The Brabham BT49 is a Formula One racing car designed by South African Gordon Murray for the British Brabham team. The BT49 competed in the 1979 to 1982 Formula One World Championships and was used by Brazilian driver Nelson Piquet to win his first World Championship in 1981.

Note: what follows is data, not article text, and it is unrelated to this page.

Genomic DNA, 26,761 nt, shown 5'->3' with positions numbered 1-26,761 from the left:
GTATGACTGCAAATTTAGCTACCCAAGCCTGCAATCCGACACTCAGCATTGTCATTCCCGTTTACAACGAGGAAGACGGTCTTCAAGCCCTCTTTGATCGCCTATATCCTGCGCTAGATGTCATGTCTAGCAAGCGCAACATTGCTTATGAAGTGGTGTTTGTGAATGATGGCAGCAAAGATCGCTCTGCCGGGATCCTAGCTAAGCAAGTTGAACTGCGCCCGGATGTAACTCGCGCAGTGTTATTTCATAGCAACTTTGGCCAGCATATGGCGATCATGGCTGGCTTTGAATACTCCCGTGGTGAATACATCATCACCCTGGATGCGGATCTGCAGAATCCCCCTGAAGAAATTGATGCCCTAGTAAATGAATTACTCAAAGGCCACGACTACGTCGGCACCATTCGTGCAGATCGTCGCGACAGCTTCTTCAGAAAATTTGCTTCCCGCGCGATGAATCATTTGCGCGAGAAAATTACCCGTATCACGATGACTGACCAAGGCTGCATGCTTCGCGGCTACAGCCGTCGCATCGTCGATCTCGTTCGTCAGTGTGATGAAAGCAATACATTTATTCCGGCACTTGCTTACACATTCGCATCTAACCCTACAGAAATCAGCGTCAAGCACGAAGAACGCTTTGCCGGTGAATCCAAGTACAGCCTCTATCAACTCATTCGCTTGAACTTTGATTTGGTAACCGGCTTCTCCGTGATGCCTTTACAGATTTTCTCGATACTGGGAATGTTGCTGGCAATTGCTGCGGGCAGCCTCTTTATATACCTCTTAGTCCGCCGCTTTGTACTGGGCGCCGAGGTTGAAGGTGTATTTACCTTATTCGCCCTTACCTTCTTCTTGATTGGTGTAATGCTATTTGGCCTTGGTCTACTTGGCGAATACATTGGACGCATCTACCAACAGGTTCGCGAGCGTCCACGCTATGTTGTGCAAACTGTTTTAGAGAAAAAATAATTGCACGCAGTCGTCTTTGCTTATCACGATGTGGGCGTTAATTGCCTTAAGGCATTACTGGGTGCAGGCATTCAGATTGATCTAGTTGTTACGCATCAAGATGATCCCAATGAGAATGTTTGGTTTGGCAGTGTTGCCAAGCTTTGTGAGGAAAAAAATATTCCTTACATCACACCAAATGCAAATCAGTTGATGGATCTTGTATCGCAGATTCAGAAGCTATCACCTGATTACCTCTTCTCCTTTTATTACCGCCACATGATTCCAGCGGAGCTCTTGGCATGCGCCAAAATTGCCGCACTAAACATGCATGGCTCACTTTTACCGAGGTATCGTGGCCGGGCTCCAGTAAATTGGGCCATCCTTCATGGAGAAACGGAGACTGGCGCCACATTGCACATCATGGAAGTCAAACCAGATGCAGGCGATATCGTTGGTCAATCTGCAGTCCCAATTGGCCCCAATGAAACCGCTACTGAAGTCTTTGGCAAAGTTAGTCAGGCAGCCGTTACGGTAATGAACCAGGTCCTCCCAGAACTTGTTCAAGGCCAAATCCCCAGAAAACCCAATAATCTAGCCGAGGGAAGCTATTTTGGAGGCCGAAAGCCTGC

The car was initially designed in 1979 as a short notice replacement for the team’s Alfa Romeo-engined BT48, after Brabham team owner Bernie Ecclestone decided to end his relationship with the Italian engine manufacturer. The BT49 was created in only six weeks using elements of the BT48 chassis together with the widely used Cosworth DFV engine. It is a single-seater with an open cockpit and exposed wheels. The monocoque chassis is made from aluminium alloy and carbon fiber composites. The car was fitted with controversial hydropneumatic suspension and water-cooled brakes at different points in its life.